April 30, 2007
On Saturday, Mindy, Rachel, Talos and I, had fun joining thousands of North Carolinians checking out the Greater Greensboro Builder Association’s 2007 Parade of Homes. We visited many impressive houses during the day, but the jewel of the parade was the 8600 sq. ft. property from R&K who’s listing price was $1.5 million. Houses in this range are always impressive, but this one stood out from all others in recent memory.
Obviously $1.5 mil. for a home is much more than 95% of us can afford. The house at Toscana Trace featured three full kitchens, a basement “playground” including a movie quality home theater, home gym, full bar, billiard room, wine cellar and a patio that was both huge and beautiful. Hundreds of people were filing in and out of the house admiring every aspect of it. We heard “ooohs” and “aaahhs” the entire time and left in a state of amazement. $1.5 million dollars evidently gets you a heckva lot of very cool house these days. That is unless you live someplace like, oh say, California.
I had been posting some picts of the house on Twitter Saturday night and friend Arlo Rose responded that the price tag of $1.5 mil. barely gets you a foot in the door in California. I knew prices there were high from Craig, who lives in Laguna Beach. But after a bit of research, I really wasn’t prepared to learn just how much the people of California pay just for the privilege of living on the west coast.
This 1040 sq. ft. home in sunny Palo Alto that Arlo sent me lists for almost the exact same price at the 8600 sq. ft. mansion in Summerfield. Yes, you read that right, this 2 bedroom home is only 1040 square feet. Its kitchen is about the same size as the Toscana home’s screened-in porch. If you’d like to see what passes for a “Patio” in California, just click here. Step out the back door, take 12 paces and you’re nose to nose with your neighbor’s fence. Not exactly the sprawling back yard one had hoped for. Click the image to the left to get a detailed view of the house’s “master bath” where the toilet is evidently 3 inches from the jetted tub.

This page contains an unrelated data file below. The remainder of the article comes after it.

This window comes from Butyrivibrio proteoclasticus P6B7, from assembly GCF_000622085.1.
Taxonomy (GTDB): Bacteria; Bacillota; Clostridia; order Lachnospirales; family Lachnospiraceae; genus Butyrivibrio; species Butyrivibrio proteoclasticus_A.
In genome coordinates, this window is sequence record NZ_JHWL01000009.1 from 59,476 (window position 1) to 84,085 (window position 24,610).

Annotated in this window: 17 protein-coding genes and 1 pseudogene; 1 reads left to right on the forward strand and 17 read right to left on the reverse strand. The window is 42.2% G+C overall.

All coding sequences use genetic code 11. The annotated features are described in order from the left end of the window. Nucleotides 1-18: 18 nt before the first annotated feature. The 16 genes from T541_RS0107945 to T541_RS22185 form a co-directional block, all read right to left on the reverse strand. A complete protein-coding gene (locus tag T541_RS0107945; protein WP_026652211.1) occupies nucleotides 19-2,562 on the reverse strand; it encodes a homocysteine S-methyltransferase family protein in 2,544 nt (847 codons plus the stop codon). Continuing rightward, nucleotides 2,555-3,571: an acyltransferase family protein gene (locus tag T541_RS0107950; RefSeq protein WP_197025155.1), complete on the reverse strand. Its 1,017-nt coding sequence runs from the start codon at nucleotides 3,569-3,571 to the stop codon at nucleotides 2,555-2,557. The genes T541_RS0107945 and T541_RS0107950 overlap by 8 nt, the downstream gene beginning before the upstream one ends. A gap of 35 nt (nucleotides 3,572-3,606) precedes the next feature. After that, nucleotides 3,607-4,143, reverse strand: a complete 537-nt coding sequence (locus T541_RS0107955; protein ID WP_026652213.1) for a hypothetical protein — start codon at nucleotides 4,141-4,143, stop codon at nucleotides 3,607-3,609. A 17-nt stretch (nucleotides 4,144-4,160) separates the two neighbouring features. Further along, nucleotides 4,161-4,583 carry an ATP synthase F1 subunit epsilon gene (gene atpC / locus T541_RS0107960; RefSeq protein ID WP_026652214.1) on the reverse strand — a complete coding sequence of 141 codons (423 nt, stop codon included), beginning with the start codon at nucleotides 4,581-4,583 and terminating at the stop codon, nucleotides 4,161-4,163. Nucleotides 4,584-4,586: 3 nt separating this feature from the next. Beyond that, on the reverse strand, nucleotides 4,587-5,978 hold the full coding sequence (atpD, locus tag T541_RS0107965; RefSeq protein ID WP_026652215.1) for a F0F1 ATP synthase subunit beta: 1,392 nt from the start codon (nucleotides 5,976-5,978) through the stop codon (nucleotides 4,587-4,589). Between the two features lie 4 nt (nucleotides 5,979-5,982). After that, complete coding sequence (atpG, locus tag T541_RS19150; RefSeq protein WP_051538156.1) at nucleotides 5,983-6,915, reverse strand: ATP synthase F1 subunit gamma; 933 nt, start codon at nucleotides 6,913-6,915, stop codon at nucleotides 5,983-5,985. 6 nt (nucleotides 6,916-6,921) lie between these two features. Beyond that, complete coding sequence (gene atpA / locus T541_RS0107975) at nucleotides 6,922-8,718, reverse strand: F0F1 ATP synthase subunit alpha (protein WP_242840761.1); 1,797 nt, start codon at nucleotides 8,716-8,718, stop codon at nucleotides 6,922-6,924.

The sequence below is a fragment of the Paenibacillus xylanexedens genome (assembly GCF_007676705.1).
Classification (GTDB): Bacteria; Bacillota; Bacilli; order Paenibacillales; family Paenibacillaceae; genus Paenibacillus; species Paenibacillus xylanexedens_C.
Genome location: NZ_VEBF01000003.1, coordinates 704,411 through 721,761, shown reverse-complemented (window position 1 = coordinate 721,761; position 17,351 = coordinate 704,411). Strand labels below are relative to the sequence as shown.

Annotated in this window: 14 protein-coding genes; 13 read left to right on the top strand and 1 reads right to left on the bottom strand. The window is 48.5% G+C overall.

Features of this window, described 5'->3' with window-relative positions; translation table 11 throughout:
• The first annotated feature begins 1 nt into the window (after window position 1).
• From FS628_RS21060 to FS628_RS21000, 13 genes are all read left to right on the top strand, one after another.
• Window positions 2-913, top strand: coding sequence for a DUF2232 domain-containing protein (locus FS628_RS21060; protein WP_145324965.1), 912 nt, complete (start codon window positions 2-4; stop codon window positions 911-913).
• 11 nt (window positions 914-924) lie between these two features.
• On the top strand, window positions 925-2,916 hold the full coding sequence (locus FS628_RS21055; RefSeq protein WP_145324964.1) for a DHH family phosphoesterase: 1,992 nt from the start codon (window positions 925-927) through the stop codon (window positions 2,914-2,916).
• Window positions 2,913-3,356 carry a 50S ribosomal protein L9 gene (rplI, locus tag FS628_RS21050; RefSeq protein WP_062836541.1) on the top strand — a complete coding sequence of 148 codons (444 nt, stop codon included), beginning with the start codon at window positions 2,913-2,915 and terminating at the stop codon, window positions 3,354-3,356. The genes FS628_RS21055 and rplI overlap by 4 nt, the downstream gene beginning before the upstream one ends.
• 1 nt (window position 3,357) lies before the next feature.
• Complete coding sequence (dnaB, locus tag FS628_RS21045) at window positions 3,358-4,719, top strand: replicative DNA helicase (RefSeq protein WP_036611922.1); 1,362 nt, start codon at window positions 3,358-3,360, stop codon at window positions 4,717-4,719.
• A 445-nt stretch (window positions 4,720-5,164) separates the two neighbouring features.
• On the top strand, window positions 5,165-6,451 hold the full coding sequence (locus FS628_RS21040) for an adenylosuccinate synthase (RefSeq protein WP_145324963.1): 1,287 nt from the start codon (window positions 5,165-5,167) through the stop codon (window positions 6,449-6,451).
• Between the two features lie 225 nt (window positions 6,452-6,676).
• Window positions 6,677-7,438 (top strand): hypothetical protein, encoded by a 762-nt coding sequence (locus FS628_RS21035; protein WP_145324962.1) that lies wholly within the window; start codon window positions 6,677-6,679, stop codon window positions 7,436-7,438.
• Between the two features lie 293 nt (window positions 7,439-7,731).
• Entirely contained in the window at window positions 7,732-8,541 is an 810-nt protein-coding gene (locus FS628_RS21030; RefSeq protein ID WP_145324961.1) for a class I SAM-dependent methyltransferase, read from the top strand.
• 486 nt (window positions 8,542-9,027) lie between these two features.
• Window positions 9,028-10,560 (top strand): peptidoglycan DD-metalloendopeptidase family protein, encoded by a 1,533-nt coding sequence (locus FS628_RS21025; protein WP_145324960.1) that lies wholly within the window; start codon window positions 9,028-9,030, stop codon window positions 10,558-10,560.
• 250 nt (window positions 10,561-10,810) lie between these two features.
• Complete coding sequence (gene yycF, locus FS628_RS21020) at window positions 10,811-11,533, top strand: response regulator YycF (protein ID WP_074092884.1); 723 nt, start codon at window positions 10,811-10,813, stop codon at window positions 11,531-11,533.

People who live in California will tell you they wouldn’t trade it for the world, but I think all that sunshine is starting to go to their head. How else do you explain people wanting to live where wild fires and mud slides happen at the drop of a hat? Who cares about the high cost of living when you’ve got earthquakes to worry about? Sure NC gets the occasional hurricane every now and then, but the Triad itself is far enough from the coast not to have to lose any sleep. North Carolina may not be nearly as glamorous as sunny CA, but our beaches are just as pretty, we’ve got wonderful mountains and friendly people. I might just be a crazy “hick”, but if I actually had $1.5 mil. burning a hole in my pocket, I’d rather have a house like the one on Toscana Trace. Maybe that’s just me.